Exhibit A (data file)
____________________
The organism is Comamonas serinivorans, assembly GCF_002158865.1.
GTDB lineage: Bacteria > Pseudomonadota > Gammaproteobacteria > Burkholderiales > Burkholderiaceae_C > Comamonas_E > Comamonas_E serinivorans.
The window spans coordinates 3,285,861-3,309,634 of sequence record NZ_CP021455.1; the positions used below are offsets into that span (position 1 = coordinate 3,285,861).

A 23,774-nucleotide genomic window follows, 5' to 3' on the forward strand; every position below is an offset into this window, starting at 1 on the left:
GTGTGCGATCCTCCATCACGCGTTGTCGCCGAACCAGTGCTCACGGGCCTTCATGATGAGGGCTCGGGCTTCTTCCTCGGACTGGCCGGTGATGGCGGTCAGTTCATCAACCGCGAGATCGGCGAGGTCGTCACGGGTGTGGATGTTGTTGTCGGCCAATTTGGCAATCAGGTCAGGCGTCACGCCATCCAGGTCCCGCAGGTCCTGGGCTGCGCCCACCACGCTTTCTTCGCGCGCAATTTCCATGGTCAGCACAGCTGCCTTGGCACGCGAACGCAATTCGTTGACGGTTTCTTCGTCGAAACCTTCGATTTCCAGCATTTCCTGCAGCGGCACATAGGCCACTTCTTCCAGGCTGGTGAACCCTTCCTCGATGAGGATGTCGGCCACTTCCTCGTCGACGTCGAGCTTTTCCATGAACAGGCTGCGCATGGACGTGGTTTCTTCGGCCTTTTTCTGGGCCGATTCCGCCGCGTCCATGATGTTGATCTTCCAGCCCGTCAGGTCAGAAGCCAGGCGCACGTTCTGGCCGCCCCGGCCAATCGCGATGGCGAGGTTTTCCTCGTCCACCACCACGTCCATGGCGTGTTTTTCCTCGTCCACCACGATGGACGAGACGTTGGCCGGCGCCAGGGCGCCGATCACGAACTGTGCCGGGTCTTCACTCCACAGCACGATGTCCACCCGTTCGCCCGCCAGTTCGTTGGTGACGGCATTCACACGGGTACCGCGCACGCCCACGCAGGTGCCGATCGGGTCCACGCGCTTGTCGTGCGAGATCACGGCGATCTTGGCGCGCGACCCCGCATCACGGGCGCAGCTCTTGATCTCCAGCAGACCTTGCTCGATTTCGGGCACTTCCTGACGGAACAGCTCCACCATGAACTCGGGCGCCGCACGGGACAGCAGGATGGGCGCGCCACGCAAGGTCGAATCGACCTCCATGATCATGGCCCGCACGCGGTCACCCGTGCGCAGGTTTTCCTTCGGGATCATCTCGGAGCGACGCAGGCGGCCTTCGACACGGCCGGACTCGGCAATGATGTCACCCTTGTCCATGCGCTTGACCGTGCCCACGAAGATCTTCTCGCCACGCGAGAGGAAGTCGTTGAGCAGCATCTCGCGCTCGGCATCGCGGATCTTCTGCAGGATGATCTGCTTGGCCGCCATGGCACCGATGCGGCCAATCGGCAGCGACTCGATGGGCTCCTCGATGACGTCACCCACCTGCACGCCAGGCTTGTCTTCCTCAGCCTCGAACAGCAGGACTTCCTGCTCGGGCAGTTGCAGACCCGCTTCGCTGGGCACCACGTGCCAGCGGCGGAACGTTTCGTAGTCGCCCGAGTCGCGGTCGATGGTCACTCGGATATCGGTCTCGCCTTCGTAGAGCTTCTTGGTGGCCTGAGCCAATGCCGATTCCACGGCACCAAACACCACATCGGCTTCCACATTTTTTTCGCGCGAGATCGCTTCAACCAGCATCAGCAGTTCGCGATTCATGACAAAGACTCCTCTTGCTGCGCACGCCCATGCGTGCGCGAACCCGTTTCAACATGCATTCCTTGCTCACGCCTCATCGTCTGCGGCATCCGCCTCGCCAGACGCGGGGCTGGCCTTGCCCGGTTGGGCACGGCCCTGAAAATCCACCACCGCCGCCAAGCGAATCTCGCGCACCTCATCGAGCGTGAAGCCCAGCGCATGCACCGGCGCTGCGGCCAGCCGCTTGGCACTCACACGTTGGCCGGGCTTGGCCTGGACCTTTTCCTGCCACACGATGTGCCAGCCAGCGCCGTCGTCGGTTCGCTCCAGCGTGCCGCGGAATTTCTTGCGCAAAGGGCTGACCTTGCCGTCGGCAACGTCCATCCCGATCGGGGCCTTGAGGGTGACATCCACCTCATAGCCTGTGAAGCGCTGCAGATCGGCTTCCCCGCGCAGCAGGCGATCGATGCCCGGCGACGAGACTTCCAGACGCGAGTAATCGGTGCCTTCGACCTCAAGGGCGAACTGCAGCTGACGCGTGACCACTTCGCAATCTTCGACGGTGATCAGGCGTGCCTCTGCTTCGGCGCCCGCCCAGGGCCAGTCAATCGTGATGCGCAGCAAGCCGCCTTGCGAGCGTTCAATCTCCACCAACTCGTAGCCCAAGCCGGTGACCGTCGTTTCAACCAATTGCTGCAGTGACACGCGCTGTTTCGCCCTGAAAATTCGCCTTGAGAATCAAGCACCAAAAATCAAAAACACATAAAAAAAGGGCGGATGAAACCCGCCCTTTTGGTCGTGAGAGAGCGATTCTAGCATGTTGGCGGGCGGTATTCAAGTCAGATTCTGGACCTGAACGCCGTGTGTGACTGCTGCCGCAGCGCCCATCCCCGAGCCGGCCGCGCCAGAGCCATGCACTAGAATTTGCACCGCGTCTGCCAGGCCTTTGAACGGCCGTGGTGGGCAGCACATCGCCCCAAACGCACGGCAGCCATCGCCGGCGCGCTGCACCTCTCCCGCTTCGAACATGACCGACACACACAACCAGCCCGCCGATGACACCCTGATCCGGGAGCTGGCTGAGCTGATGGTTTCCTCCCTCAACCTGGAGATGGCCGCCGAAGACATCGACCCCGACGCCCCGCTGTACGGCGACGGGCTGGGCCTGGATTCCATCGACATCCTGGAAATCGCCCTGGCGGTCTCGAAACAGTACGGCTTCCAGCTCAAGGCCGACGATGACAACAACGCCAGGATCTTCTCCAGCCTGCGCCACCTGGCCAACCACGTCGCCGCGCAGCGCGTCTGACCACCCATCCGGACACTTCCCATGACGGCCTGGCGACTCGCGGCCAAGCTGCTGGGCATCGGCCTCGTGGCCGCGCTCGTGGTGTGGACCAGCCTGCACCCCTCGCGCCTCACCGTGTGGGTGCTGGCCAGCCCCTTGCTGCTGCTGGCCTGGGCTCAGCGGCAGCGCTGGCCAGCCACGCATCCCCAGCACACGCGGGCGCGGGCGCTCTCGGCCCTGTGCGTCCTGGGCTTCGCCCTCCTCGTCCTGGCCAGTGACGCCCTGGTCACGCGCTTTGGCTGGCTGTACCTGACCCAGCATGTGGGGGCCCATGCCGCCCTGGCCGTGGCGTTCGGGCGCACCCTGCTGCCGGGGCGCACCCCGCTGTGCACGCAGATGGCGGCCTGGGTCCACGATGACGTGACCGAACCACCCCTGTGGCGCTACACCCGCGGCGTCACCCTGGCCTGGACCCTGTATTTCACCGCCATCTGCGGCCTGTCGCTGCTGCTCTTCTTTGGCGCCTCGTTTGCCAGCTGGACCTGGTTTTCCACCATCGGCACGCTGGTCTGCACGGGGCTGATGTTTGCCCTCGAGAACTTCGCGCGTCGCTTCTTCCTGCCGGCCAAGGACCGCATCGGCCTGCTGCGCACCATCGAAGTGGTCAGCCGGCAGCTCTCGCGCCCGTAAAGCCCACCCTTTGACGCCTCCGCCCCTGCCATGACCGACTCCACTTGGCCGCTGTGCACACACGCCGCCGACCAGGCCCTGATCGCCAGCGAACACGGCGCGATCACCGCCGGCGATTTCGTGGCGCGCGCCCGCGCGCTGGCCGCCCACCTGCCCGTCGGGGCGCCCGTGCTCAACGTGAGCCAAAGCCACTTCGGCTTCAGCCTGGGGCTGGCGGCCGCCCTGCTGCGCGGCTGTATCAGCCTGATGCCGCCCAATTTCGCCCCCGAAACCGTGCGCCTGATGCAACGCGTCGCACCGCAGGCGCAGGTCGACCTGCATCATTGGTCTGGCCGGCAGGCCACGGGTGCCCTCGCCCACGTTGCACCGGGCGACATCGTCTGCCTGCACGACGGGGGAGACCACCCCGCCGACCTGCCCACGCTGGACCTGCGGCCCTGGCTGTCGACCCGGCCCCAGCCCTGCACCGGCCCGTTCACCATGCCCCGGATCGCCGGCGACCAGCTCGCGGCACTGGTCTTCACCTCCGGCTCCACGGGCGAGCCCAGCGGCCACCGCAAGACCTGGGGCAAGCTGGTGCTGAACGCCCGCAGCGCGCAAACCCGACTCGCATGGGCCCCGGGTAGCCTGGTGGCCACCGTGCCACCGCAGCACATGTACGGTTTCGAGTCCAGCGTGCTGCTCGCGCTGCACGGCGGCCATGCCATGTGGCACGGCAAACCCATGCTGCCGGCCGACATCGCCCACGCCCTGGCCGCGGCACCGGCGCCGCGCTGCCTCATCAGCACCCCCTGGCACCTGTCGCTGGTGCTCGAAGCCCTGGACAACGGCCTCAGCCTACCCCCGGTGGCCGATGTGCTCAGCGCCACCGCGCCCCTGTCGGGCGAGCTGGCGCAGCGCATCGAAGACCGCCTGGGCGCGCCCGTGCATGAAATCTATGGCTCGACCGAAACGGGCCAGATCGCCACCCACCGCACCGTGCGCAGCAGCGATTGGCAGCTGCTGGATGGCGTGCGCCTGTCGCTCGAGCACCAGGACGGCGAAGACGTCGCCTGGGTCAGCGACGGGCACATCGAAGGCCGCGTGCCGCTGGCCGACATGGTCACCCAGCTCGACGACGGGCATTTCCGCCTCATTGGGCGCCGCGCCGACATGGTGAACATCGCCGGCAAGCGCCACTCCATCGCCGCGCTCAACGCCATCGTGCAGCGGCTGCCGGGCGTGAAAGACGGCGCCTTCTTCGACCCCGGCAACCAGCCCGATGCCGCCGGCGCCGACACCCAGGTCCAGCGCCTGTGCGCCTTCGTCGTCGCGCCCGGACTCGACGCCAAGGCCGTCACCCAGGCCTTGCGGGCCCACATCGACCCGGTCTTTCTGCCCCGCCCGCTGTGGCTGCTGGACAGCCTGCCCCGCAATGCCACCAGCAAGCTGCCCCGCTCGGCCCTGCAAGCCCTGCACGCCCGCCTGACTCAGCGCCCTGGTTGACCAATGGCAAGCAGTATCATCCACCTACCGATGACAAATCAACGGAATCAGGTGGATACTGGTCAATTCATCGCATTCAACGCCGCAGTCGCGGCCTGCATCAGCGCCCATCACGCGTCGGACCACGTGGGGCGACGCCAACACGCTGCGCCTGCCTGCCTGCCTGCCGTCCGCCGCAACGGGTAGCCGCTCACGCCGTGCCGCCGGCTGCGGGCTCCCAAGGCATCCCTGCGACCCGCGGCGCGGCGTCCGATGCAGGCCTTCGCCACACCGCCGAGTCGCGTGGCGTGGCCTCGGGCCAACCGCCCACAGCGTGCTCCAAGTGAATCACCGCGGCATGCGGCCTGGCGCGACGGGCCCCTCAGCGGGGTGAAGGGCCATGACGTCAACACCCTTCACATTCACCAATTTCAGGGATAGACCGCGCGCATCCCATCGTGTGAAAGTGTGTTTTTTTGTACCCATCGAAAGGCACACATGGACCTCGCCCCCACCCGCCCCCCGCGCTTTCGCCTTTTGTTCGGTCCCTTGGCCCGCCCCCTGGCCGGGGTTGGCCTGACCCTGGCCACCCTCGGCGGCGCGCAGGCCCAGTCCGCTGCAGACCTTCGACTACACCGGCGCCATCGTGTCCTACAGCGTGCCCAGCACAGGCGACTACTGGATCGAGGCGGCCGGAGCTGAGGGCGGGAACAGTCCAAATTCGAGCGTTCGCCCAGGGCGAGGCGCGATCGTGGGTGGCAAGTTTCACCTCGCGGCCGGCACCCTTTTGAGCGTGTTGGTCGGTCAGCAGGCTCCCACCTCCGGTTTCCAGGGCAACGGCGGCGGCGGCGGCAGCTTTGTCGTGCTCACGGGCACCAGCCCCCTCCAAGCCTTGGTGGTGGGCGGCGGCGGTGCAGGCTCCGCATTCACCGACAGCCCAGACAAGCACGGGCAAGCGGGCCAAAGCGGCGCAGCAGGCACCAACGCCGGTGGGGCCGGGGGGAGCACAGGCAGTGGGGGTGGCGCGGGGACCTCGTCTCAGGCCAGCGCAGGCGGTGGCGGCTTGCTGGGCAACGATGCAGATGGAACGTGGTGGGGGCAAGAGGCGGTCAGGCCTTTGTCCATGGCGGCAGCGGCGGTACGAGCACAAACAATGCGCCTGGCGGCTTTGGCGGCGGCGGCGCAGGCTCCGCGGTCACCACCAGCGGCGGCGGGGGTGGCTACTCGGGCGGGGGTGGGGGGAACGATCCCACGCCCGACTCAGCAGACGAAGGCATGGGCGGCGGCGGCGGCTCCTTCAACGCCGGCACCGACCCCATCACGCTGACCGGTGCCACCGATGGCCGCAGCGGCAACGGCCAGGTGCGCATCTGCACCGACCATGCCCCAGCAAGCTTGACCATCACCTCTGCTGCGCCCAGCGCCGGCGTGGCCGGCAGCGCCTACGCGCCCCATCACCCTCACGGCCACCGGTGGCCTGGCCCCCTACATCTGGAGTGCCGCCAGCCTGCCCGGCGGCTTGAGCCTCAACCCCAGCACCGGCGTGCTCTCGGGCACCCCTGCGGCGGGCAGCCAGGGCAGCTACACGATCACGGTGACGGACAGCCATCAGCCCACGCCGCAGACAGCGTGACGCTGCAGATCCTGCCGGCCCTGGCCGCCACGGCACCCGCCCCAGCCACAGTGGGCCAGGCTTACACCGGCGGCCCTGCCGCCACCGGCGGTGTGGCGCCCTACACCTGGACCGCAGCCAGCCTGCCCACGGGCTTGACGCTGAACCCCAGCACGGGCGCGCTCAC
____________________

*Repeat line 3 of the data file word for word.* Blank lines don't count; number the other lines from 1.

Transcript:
The window spans coordinates 3,285,861-3,309,634 of sequence record NZ_CP021455.1; the positions used below are offsets into that span (position 1 = coordinate 3,285,861).